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Free Study Guide-Of Mice and Men by John Steinbeck-Free Booknotes
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Chapter 4

Summary

Lennie arrives at Crooks’ room looking for his pup. At first, the black man, who is a loner on the ranch, is hostile towards him, saying that black men do not mix with white ones. His proud attitude changes, however, when he observes Lennie’s childish conduct. He finally invites Lennie into his well-kept room, but he does not know how to treat him. Crooks is at first cruel to Lennie, teasing him about George not returning from the city. Lennie protests that such a thing would never ever happen. Lennie then tells Crooks about the plan to buy a farm, and Crooks speaks about himself, telling of his childhood. Lennie then turns the conversation to his dream of owning rabbits. Crooks tells him that his dream is never going to be a reality, explaining that many men have the same dream but never save enough money.

Searching for Lennie, old Candy makes his way to Crooks’ room. He is invited inside, where he and Lennie have a conversation about the farm. When Crooks learns that they have saved almost enough money to buy some land, he becomes interested in the dream and expresses a wish to join them, working for his keep.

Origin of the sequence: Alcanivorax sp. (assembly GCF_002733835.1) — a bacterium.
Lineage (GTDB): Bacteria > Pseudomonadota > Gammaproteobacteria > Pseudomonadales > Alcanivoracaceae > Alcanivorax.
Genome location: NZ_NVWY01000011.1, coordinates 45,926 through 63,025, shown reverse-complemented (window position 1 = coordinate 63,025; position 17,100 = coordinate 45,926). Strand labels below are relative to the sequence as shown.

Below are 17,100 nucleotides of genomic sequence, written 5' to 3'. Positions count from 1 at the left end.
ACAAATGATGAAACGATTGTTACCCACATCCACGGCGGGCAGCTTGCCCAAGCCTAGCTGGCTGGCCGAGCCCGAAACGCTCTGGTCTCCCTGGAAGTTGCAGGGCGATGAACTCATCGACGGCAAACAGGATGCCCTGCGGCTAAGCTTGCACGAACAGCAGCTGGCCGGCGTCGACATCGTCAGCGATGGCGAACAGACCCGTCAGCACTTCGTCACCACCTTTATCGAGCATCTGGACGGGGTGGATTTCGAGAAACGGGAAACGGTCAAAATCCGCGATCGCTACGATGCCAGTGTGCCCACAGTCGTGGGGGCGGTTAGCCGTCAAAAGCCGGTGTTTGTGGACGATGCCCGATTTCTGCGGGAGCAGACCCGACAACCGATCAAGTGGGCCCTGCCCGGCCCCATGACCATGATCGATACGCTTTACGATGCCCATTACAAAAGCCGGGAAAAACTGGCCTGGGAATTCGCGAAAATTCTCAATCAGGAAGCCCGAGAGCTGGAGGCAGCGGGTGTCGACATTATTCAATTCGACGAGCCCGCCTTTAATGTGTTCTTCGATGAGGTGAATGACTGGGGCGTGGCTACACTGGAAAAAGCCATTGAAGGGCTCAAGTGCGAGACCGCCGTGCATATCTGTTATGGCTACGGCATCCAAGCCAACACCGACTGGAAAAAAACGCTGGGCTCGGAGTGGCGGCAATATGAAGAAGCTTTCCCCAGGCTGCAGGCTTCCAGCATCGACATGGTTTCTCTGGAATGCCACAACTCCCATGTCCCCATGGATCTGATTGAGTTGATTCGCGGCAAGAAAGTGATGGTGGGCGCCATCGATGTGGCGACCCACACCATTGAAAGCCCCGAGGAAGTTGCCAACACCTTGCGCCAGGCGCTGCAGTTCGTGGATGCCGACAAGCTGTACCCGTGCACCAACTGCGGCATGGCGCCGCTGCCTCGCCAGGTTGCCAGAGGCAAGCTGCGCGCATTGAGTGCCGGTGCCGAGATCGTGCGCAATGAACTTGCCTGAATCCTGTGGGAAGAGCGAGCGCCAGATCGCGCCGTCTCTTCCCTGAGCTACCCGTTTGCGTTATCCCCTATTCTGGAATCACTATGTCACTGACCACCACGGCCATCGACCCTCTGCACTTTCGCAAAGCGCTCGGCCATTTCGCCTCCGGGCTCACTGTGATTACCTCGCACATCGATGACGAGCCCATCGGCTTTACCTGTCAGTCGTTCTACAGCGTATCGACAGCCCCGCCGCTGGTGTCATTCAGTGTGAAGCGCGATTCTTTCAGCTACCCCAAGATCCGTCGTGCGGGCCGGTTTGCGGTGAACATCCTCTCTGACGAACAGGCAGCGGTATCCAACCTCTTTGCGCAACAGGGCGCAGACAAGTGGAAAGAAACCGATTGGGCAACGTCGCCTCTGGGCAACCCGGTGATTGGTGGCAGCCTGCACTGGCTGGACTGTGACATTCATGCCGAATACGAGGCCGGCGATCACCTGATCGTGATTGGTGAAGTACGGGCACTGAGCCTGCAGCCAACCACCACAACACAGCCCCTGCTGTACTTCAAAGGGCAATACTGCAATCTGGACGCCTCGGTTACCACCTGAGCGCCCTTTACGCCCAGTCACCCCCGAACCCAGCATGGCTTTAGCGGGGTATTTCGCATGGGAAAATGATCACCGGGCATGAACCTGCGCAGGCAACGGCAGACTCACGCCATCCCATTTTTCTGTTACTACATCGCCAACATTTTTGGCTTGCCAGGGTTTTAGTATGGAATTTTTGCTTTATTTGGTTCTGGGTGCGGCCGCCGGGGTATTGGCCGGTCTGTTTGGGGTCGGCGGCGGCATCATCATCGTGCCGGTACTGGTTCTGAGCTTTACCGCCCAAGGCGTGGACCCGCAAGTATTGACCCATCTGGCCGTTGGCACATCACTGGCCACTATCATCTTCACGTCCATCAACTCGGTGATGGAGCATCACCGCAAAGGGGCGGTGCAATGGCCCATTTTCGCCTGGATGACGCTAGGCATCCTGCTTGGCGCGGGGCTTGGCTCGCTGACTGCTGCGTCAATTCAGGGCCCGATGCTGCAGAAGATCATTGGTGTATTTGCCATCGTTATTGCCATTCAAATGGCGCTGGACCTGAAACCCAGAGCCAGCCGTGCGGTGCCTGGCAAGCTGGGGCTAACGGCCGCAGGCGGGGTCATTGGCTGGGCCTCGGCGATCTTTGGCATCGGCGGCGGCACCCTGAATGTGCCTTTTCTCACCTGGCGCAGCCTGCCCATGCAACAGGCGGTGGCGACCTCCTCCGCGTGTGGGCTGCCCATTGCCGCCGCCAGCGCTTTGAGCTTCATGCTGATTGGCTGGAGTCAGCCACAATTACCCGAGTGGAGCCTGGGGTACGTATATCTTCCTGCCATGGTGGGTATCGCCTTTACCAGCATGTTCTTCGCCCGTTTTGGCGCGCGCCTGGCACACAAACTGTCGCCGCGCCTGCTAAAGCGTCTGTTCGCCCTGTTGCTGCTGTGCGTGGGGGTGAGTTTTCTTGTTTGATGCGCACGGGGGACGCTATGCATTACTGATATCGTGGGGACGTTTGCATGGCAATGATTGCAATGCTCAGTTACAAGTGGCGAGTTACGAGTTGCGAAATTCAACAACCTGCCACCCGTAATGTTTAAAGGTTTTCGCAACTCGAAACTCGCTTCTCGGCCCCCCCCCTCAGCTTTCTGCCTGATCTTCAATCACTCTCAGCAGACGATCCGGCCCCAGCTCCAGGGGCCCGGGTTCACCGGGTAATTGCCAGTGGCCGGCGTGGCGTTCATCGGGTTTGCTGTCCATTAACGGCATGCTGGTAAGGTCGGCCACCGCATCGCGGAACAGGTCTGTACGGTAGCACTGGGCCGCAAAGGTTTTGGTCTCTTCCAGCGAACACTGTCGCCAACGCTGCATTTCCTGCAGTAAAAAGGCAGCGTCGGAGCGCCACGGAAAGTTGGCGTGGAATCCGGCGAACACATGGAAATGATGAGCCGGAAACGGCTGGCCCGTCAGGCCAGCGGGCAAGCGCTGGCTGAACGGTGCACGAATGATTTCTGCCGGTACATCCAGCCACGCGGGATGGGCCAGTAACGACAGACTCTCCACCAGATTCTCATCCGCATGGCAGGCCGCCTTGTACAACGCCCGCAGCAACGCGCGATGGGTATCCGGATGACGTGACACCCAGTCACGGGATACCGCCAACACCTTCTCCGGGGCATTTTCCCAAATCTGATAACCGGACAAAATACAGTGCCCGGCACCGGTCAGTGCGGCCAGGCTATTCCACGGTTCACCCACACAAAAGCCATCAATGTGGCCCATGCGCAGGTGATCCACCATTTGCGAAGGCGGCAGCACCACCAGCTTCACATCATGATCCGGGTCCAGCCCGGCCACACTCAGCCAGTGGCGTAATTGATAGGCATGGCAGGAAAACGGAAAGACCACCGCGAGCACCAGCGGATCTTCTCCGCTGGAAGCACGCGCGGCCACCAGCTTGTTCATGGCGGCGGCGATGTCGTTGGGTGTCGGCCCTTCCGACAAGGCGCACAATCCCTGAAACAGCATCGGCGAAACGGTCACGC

Curley's wife walks in, looking for her husband. The men tell her he is not around and ask her to leave. She desperately tries to strike up a conversation with them and complains about her loneliness and how people treat her. She also says that she does not believe that Curley's hand was caught in a machine. In the conversation that follows, Candy reveals the dream of owning a farmhouse to her. She reacts in a discouraging and condescending manner. She also finds out the truth about her husband’s crushed hand.

The private Crooks grows upset about all the people in his room. He demands that Curley’s wife leave immediately, which upsets her. Before she departs, she threatens him with a charge of attempted rape.

After she leaves, George arrives, looking for Lennie. He is upset to find Candy and his friend in the black man’s room, telling him about the plans for the farm. He insists that they leave. As they walk back to the bunkhouse, Crooks shouts to Candy that he can forget about him going with them to the farm. The black realizes that his dream of comradeship can never be realized with a white man.

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